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Consciousness & Neuroscience Francis Crick & Christof Koch


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Consciousness & Neuroscience Francis Crick & Christof Koch

  1. 1. Consciousness & Neuroscience Francis Crick & Christof Koch Consciousness is a scientifically tractable problem and can be approached using the modern tools in neurobiology. Anna Tomas
  2. 2. My Sources: Christof Koch’s website Koch’s video lectures for undergrads at CalTech Francis Crick cis_crick Francis Crick papers available for download: http//
  3. 3. Main Points of the Paper don’t want to make it too long  • Who are these guys and why should we take them seriously? • That consciousness and its different aspects (pain, visual awareness & self-consciousness, etc) employ basic mechanisms that we all have • The neuronal correlate of consciousness or NCC • The idea of visual consciousness and visual representation • How this relates to machine consciousness • Two hard problems: the problem of qualia & the problem of meaning & problems omitted in the paper
  4. 4. Brief Background on Crick & Koch • Christof Koch neuroscientist & prof. of biology & engineering at CalTech. Wrote, „The Quest for Consciousness” „To understand how consciousness is linked to the brain, how the flickering activity of myriad of nerve cells leads to ineffable experiences, of seeing blue, of being warmed by the sun, or of being scared by exposure on a climb” (Koch 2005) • Francis Crick molecular biologist & physicist. Co-discoverer of the DNA molecule in 1953—subsequently jointly won Nobel Prize in 1962. • His later research centered on theoretical neurobiology and attempts to advance the scientific study of human consciousness.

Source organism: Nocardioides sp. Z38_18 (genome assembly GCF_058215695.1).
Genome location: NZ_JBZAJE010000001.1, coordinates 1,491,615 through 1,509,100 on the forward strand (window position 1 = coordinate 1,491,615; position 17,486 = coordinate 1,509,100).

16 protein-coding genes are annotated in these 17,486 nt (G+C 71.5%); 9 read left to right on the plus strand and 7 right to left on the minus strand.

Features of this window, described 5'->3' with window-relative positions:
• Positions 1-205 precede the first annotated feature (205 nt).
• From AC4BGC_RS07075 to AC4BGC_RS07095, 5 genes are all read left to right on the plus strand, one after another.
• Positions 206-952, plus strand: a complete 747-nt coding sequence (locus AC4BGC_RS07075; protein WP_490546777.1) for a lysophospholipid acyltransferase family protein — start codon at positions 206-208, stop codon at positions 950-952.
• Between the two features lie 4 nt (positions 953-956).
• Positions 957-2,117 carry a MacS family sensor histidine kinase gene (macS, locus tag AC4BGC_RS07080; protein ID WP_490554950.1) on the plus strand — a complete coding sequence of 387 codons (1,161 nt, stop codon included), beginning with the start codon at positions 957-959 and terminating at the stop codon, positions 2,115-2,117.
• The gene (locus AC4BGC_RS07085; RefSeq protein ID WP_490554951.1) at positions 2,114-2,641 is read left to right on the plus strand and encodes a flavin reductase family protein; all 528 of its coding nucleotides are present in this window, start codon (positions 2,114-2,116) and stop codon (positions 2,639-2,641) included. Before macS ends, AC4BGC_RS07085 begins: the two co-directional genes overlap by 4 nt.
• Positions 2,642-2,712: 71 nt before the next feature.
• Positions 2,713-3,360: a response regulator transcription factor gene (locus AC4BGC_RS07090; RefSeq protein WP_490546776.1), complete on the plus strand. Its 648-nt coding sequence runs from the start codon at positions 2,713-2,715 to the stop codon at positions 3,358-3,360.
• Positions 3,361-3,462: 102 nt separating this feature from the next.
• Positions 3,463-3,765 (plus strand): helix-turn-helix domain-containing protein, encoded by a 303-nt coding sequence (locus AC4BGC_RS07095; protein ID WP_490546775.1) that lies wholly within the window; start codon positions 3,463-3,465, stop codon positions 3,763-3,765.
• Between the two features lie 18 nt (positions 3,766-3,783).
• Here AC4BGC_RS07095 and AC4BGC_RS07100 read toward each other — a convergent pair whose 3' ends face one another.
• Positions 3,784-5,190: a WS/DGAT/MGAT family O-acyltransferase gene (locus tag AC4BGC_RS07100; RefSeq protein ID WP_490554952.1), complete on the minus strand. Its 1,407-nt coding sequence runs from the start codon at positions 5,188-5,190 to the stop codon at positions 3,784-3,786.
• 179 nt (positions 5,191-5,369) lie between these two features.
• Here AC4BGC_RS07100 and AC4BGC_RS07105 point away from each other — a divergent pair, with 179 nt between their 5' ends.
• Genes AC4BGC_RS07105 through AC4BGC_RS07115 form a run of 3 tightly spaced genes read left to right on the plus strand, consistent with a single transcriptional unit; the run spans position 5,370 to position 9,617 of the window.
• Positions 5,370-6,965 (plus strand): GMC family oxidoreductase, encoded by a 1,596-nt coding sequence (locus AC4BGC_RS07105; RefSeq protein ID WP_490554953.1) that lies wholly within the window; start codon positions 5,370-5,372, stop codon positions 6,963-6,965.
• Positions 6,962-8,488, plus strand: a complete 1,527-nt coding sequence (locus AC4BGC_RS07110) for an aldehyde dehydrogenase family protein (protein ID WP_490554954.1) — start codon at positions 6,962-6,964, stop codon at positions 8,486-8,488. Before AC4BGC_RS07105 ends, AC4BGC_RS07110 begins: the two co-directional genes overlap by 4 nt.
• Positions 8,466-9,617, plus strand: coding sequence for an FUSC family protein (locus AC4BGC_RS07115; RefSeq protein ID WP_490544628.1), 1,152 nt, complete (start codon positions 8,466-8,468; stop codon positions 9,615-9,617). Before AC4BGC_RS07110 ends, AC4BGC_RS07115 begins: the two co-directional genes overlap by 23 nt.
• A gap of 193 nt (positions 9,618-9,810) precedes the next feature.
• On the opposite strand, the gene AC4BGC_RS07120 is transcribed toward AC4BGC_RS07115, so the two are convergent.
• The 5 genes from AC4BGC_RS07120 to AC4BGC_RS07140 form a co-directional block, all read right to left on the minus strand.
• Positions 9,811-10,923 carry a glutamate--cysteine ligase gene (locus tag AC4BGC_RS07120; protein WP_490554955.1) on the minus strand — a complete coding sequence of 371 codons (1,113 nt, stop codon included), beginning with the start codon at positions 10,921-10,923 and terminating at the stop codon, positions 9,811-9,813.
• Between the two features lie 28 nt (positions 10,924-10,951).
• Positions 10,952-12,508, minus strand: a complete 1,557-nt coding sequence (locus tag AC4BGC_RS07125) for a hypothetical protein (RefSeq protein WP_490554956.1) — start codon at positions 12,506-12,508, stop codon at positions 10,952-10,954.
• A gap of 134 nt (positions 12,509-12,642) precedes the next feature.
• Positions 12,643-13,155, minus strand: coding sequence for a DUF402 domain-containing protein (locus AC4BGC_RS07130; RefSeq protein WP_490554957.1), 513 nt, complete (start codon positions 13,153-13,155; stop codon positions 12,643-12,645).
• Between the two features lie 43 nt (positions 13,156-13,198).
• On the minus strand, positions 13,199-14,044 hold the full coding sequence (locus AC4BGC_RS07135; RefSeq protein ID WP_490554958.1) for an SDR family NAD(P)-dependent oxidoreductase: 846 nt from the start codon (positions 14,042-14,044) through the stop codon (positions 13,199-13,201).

5. 5. What is this NCC all About? • constitute the minimal set of neuronal events and mechanisms sufficient for a specific conscious percept (Koch 2004) • A scientific study of consciousness must explain the exact relationship between subjective mental states and brain states, the nature of the relationship between the conscious mind and the electro-chemical interactions within your body. • NCC may be viewed as its causes and consciousness thought of as a state-dependent property of an undefined type of complex, adaptive, and highly interconnected biological system (Koch 2006)